I am not a morning person. At least, that’s what I always told myself, and my proclivity to staying up late and getting up as late as possible has borne that out. I resisted the thought of getting up earlier than I had to as a form of unreasonable torture I could not possibly put myself through.
But the single best thing I did for myself to increase my overall happiness and creative productivity was to become a morning person.
I had to change my identity, from “night owl” to “morning person.” It was hard. I had a lot of positive associations with being a night owl, including the feeling of being a creative person who worked on her own time, unconstrained by schedules outside of the ones imposed by the workplace. Freedom, independence, the illusion of being “a real artist…” all came into play. This, and my personal history of being, since childhood, so reluctant to get out of bed in the morning my mother constantly joked it would be easier to just put wheels on my bed and roll me to school.
But when I started to get up early consistently, a number of remarkable changes happened:
• Now that I get my creative work done first thing, I no longer need to tell myself all day, “I’ll get to it later,” only to find, at midnight, that I’m just sitting down to write, and I am tired, and cranky, and oh well, I should go to bed and try again tomorrow…
• I get a great surge of energy and self-esteem from doing it. Even if I know I have a busy day coming up at work, I can go with a smile on my face because I’ve indulged my creative self, and accomplished my goal. I’ve kept my promise to myself, and that feels good.
• It comes with a built-in time boundary. I have to stop writing at a particular time in order to get ready for work. This helps me focus faster, and eliminate distractions. If I only have an hour, I’m not going to be as tempted to waste it on email. Whereas if I have all day, I can easily say, “just this one more thing…” and spend three hours surfing the net.
• It makes it easier to accomplish other tasks. Once I had the identity of someone who got up early, honored her creative self, and got things done, it spread to other areas, like exercising, building my business, etc. For me, it was a “keystone” habit, which habit-building experts say is a habit that, once set, makes it easier to develop other good habits in other areas of your life.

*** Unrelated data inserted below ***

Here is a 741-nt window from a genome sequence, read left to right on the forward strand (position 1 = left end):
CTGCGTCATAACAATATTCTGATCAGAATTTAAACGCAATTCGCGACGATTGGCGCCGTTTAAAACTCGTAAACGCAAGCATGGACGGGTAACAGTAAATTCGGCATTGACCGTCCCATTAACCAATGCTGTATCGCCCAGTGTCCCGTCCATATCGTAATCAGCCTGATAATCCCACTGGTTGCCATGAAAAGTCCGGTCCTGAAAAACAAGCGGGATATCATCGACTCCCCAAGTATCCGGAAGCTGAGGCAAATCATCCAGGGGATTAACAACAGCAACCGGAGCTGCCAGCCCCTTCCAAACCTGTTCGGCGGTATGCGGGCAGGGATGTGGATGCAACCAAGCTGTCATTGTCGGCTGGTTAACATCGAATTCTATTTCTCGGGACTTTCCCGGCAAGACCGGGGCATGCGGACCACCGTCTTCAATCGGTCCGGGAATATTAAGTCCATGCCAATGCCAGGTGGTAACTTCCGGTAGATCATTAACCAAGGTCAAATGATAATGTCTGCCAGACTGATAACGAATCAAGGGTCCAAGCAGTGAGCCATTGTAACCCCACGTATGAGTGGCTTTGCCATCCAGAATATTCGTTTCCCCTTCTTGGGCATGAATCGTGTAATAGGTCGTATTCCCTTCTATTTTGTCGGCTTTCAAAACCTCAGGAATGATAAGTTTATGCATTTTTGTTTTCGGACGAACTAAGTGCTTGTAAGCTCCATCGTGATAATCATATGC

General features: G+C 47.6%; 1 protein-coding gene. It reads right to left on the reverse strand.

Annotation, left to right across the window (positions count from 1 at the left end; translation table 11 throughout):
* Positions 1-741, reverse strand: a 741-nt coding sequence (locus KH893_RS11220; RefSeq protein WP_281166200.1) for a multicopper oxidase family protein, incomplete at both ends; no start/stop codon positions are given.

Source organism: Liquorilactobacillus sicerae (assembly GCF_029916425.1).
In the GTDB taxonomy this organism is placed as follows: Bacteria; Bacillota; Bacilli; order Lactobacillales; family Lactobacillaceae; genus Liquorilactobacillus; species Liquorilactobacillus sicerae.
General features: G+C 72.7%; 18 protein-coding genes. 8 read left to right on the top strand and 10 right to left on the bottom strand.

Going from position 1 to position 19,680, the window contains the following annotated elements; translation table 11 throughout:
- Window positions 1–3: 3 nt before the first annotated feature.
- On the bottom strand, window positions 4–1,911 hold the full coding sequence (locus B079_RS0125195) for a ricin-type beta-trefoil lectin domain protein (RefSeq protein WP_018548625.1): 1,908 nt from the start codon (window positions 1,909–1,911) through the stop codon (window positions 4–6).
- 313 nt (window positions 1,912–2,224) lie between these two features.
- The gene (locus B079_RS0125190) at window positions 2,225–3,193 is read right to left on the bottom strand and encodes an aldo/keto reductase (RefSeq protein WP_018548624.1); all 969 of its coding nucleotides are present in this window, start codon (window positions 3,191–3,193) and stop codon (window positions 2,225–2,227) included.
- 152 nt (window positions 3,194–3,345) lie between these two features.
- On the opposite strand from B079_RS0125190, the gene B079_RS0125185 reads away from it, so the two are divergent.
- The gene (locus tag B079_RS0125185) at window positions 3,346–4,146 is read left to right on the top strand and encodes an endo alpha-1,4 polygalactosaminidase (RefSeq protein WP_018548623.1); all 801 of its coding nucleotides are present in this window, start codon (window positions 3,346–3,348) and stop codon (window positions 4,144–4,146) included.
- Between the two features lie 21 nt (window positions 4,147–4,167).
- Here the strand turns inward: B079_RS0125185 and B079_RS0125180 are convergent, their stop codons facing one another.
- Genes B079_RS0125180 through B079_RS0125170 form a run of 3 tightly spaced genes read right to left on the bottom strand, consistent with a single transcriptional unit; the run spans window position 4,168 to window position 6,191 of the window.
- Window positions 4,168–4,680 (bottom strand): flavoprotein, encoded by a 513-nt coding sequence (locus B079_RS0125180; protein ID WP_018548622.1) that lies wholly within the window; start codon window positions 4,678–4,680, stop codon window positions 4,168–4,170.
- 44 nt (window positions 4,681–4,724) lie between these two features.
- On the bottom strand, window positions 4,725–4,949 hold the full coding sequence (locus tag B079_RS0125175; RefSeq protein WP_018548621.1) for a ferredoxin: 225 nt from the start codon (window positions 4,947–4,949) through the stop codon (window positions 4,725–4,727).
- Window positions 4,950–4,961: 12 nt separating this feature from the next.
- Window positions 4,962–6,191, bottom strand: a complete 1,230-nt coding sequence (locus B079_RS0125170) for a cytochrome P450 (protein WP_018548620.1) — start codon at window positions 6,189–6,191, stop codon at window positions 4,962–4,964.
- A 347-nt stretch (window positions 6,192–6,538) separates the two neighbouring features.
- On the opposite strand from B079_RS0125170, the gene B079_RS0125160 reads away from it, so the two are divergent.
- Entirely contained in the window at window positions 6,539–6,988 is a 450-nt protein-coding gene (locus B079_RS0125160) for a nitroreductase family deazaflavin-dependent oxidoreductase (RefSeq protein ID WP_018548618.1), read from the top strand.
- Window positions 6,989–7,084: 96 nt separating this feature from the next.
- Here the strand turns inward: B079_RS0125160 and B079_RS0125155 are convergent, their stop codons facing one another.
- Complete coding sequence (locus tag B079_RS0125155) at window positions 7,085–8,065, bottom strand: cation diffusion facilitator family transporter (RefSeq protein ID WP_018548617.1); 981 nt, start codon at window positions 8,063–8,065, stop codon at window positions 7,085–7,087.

I also start with a routine that makes it easier to slip into the habit. The thought of facing the blank page first thing in the morning was previously enough for me to stay in bed and vow to tackle it tomorrow. Now I have a ritual of meditating for a few minutes (on weekdays it’s maybe only 10-15), getting my coffee (the smell of coffee being the trigger to entice me to get out of bed), then going to my journal and writing a few notes about what I’m going to do that day. Sometimes it’s a word goal, sometimes it’s a revision goal, but making some notes about that is a way to ease my mind into writing mode, to get back into the story, and get me excited to proceed. I used to do Julia Cameron’s recommended full 3 pages of Morning Pages (and I still recommend it if you’re facing a stubborn block). It’s all about what works best for you. Starting with something small and not-scary and manageable is a lot easier than sitting down cold and expecting the words to flow.
Once I started experiencing the benefits of it, I used that to help me keep the good habit – I think about how good it would feel having done it. The trick to keeping any habit going is to be consistent. Now, even if I can’t get the full amount of time in, I still get up and put in as much as I can. Can’t do an hour? How about 15 minutes? How about 5? Anything that keeps me on track is better than nothing. It took a while to be consistent, though, and it didn’t just happen. I still struggle from time to time, and there are some days where I legitimately need more sleep. On those days, I make the conscious decision to let myself sleep, because that is what my body and mind need at that time. If I don’t beat myself up about it, it makes it easier to come back with a better frame of mind the next day, rather than feeling like I’m pushing a boulder up a hill.
If you’re not writing as consistently as you’d like, try being a Morning Person. Commit to just one week. See how it feels. If necessary, make some adjustments so it works for you. Remember that action leads to motivation, not the other way around, so commit to taking the action, and the energy and motivation to write will follow. Let me know your thoughts in the comments!